4 open recommendations
    Recommendation: To help maximize the use of available capacity at slot-controlled airports, enhance competition through greater airline access to slots, and enhance transparency of slot information, the Secretary of Transportation should direct the FAA Administrator to apply slot rules to individual slots, as opposed to pools of slots within a slot period.

    Agency: Department of Transportation
    Status: Open

    Comments: In January 2015, the FAA issued a Notice of Proposed Rulemaking (NPRM) for the New York City area airports. The proposal included changes to how the FAA would determine compliance with minimum slot usage rules similar to GAO's recommendation and the WSG. Under that concept, a slot would only be considered for a flight or series of flights in a single slot and not potentially applied or averaged to more than one slot. The NPRM was withdrawn by DOT and FAA in April 2016 to allow further evaluation of recent changes in demand, competition, operations, and other factors in the New York City area airports. The FAA and the Office of the Secretary continue to evaluate the circumstances at the New York City area airports and DCA and, if necessary, will consider steps to ensure compliance with minimum slot usage, including future rulemaking.
    Recommendation: To help maximize the use of available capacity at slot-controlled airports, enhance competition through greater airline access to slots, and enhance transparency of slot information, the Secretary of Transportation should direct the FAA Administrator to periodically disclose information, which may include current slot holders and operators, on currently available slots.

    Agency: Department of Transportation
    Status: Open

    Comments: The FAA currently provides the public with slot holder and slot operator information and allocated slot levels by period upon request. Additionally, the FAA regularly discusses slot availability with interested parties. The FAA is also working on a Slot Administration Office webpage that would include references to current rules, orders, other agency actions, and related guidance materials. We anticipate the website will be available in 2017. The website will include commonly requested reports, such as slot holder, slot operator, and uneven slot transfer lists on a quarterly basis.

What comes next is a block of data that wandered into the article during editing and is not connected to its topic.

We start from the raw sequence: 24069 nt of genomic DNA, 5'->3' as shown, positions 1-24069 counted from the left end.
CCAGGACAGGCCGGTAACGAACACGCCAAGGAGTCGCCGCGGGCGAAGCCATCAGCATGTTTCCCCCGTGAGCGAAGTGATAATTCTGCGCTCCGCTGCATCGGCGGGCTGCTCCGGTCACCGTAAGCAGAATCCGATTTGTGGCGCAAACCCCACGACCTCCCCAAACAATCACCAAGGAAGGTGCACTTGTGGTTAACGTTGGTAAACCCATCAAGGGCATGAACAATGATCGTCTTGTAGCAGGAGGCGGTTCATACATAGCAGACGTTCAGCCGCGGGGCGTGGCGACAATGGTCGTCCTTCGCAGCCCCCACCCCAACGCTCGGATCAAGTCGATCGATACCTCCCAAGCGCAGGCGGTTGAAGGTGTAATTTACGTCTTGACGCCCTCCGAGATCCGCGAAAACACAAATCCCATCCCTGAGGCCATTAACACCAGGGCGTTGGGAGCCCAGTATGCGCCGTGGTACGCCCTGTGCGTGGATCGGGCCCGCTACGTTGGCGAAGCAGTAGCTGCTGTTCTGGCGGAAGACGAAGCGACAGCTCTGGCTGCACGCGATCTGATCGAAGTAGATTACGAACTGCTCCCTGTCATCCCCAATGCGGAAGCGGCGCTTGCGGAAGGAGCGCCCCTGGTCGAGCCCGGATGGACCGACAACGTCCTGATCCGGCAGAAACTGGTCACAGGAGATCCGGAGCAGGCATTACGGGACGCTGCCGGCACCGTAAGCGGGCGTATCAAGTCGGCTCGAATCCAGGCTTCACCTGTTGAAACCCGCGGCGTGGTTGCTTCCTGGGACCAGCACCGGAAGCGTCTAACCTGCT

Recommendation: To help maximize the use of available capacity at slot-controlled airports, enhance competition through greater airline access to slots, and enhance transparency of slot information, the Secretary of Transportation should direct the FAA Administrator to collect and disclose data, including the relationship between lessors and lessees, on slot leases.

    Agency: Department of Transportation
    Status: Open

    Comments: The FAA has historically maintained a listing of slot transfers between non-commonly owned or non-commonly marketed carriers. These are known as uneven transfers and include transfers other than one-for-one-swaps at the same airport. This list is regularly made available on request. The uneven transfer information will be placed on the FAA Slot Administration Office website discussed in the update to Recommendation 4. The FAA also requires carriers to submit information on the specific slot(s) to be transferred, including the gaining and losing carriers and the effective dates.
    Recommendation: With respect to possible future regulatory action, the DOT Secretary should consider requiring airlines to schedule a certain percentage, or all, of their slot allocations, similar to practices maintained elsewhere in the world.

    Agency: Department of Transportation
    Status: Open

    Comments: The Department concurs that any future rulemaking should consider changes to the minimum slot usage rules to improve slot utilization at the slot controlled airports and provide greater harmonization with industry standards applied at airports outside the U.S. The FAA and the Department of Transportation stated that they will evaluate the circumstances at the New York City area airports and DCA and, if necessary, will consider steps to improve slot utilization, including future rulemaking.